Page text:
I was guessing 1700 / uL, with a little false bravado, actually just hoping they would be over 1000, so I was shocked to see the smiling nurse with the printout showing 3700, nine times as many as yesterday’s count of 400. Yesterday the doctor and nurses were concerned about neutropenia, asking me how I felt. Based on prior experience, however, I believed that the neutrophils were there all along, just not measurable for some reason. After a good night’s sleep they have to be teased out of hiding, or out of some other phase, or whatever neutrophils do.
Note: I am not a doctor – what happens to neutrophils overnight is WAY above my pay grade – I am making this up! Sort of – here is an article discussing it. Good subject for study, because I’m sure that there are people who DO know.
Anyway the threshold for proceeding with the infusion was 1000 / uL, so here we go full speed ahead. I’m already in the chair, waiting for the prednisone to drain into me – the Darzalex can’t be started for another hour after that.
These things happened between yesterday’s blood draw and today’s:
- Last night I took 20 mg of dexamethasone (DEX), and skipped one dose of Pomalyst. I think this may be the most important factor in improving the neutrophil count. This morning my fasting blood glucose was 143, normally about 90. That is a proven DEX effect, of course, and I wonder if that alone can affect neutrophils.
- This morning I got up well ahead of the blood draw and ate a good breakfast, including two cooked eggs with a scrap of last night’s salmon, plus uncooked strawberries, blueberries, cherries, and blackberries, with low-fat plain yogurt, every item organic of course. In that mix we would find plenty of live bacteria, especially in the yogurt where it is intentional, and perhaps the food can cause the neutrophils to come out and play. I really AM making that up, but it is consistent with the realization that morning blood draws are almost always fasting, and afternoon draws always follow one meal at least, usually two meals.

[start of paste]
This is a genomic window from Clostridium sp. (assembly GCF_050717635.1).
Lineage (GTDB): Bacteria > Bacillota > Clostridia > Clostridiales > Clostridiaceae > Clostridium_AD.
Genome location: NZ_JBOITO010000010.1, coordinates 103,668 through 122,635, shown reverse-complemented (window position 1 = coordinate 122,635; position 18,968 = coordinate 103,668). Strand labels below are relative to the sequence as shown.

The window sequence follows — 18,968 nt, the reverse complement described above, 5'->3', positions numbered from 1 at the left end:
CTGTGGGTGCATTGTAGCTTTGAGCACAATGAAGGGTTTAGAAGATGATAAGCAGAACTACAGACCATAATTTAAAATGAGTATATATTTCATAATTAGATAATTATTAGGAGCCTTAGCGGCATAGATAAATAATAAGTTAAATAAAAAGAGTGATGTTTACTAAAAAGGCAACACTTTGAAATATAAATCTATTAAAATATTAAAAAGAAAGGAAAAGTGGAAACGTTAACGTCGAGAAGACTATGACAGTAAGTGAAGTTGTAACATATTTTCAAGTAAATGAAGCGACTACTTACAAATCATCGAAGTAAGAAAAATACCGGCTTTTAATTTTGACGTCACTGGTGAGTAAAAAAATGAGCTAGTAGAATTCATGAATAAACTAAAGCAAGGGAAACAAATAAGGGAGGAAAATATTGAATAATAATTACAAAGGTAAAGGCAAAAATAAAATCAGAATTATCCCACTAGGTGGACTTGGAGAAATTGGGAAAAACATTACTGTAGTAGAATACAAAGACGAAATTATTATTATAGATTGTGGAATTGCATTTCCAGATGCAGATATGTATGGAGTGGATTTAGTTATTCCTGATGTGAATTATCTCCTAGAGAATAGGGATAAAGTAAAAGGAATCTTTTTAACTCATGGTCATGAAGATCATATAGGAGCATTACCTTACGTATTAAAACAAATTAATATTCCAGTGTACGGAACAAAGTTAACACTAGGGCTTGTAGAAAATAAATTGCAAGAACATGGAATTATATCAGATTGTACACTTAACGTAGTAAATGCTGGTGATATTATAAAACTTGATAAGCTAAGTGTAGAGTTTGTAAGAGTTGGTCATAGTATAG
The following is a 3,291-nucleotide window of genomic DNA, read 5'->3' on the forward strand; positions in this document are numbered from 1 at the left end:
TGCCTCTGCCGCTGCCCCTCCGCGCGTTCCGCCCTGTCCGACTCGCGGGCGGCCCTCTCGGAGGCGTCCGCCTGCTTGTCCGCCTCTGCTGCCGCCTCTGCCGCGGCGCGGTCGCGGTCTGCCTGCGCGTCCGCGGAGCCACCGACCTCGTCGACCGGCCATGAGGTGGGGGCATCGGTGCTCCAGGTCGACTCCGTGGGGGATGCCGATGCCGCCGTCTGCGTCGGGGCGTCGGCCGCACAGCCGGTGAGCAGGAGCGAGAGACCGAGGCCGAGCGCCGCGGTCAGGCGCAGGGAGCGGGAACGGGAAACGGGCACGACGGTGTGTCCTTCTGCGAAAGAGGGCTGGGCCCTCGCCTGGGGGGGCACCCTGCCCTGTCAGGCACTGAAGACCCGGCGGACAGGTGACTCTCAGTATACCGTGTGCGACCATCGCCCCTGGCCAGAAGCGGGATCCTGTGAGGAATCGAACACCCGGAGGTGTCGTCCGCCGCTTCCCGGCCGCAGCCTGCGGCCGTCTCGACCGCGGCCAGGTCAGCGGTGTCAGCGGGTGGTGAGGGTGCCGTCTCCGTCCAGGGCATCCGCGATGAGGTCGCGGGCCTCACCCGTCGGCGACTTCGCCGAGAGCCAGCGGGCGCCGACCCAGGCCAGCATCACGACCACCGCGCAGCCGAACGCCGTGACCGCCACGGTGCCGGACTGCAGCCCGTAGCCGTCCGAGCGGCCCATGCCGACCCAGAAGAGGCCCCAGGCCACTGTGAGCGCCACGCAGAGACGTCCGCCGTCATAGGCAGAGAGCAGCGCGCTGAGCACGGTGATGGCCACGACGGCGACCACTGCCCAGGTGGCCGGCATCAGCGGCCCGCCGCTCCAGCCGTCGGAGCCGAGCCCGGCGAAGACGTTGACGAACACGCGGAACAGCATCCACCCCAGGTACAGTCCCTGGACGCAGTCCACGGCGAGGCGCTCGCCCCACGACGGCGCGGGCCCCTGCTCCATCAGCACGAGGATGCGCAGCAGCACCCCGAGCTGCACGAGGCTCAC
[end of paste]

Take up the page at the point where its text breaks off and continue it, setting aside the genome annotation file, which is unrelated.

- I did some short but intense adrenaline-pumping exercises this morning just before checking in for the blood draw: Six flights of stairs, running up as fast as I dared and walking back down carefully, and as many pushups as I could do.
- The blood draw itself was done at about 11:00 am, compared with 7:30 am yesterday. I have always believed (and observed) that neutrophils are at least double at 1:00 pm from what they are at 7:00 or 8:00 am. Now I am wondering if it might be more about the food than the time of day. In almost 13 years of treatment I never thought of that until today.